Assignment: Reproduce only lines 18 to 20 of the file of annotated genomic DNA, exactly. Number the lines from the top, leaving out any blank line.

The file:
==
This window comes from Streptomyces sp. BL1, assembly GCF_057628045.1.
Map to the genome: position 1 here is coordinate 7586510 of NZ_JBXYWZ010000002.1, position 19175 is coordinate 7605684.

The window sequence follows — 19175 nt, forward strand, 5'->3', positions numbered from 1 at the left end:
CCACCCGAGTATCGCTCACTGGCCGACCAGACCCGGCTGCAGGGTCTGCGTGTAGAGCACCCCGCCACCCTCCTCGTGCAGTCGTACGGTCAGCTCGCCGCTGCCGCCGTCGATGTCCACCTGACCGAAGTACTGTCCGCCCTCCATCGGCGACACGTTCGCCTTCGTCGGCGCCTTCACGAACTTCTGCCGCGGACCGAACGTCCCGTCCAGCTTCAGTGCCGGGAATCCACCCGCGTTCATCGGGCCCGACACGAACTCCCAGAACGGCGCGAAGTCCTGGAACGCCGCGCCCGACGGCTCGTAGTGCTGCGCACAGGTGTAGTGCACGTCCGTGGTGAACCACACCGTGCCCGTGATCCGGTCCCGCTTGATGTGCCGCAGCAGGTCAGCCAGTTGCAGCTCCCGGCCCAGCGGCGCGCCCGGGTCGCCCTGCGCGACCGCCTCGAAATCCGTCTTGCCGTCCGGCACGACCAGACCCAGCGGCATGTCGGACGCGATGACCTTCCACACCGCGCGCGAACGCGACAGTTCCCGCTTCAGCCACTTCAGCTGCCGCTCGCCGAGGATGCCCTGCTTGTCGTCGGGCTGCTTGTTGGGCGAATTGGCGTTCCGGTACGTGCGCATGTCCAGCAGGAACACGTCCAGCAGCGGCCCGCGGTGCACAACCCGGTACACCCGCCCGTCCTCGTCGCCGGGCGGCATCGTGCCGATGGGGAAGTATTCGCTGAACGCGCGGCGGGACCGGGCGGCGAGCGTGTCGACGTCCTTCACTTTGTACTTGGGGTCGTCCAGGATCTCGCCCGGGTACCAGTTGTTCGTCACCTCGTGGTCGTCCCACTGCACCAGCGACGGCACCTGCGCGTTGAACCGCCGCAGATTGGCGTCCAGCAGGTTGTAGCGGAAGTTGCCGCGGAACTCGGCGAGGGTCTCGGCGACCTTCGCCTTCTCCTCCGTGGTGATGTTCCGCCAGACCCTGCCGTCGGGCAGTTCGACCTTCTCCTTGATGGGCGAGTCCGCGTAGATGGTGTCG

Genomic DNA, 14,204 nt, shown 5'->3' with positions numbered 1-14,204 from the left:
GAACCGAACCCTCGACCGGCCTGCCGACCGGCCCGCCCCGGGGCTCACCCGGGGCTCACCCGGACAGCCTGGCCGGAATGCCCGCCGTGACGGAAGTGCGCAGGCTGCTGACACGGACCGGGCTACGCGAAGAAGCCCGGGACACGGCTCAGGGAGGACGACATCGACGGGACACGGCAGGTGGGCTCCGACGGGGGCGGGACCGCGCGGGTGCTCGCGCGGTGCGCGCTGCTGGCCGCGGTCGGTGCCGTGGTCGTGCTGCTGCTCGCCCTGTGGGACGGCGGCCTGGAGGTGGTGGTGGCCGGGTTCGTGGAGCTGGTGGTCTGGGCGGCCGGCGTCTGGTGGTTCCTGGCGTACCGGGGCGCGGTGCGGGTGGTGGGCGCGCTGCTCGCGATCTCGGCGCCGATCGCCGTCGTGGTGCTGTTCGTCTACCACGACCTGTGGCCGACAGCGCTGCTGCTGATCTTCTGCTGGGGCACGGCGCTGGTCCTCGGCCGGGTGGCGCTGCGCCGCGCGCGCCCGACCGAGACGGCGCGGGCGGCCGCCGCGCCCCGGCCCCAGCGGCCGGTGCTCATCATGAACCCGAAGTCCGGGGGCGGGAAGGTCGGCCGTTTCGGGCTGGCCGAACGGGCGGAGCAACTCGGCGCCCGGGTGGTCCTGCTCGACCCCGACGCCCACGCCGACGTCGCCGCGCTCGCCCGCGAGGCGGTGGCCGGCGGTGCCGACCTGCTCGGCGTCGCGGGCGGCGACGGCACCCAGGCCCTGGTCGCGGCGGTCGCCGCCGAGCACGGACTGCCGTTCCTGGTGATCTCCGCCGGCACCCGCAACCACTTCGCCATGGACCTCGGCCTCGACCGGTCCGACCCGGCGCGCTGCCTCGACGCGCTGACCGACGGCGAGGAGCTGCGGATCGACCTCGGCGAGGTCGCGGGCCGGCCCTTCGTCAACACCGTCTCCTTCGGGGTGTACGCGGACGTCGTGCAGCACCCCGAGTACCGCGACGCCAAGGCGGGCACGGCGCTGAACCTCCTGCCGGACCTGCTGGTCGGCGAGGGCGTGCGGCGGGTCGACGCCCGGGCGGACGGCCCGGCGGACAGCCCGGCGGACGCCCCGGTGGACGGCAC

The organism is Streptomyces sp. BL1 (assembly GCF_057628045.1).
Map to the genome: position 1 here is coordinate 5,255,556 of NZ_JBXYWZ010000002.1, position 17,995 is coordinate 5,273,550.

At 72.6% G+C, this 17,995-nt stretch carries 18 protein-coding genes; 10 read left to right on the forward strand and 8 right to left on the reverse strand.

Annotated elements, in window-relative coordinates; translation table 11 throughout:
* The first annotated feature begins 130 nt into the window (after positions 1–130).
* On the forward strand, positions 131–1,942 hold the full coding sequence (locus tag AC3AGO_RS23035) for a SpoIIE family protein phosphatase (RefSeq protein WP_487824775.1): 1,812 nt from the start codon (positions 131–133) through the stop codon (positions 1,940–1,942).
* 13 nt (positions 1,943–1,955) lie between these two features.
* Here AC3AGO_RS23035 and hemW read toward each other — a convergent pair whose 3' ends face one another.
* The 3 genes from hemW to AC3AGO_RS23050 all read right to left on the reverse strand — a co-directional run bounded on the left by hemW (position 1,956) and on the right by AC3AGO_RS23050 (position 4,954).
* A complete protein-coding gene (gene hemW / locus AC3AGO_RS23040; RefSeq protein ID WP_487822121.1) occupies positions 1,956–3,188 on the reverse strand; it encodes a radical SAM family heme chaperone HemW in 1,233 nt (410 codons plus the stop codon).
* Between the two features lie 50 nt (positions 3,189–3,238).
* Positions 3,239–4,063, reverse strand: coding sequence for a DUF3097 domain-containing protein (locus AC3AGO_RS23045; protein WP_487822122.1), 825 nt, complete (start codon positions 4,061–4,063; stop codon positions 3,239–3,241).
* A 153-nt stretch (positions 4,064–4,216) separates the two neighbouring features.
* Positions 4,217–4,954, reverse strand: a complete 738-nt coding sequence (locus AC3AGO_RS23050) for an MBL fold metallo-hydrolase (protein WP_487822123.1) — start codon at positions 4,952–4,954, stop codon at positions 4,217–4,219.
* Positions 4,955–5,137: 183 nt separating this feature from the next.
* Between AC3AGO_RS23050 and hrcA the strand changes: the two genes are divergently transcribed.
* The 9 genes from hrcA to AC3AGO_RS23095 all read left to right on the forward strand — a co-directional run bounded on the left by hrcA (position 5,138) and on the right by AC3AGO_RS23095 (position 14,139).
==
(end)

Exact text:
* Positions 3,239–4,063, reverse strand: coding sequence for a DUF3097 domain-containing protein (locus AC3AGO_RS23045; protein WP_487822122.1), 825 nt, complete (start codon positions 4,061–4,063; stop codon positions 3,239–3,241).
* A 153-nt stretch (positions 4,064–4,216) separates the two neighbouring features.
* Positions 4,217–4,954, reverse strand: a complete 738-nt coding sequence (locus AC3AGO_RS23050) for an MBL fold metallo-hydrolase (protein WP_487822123.1) — start codon at positions 4,952–4,954, stop codon at positions 4,217–4,219.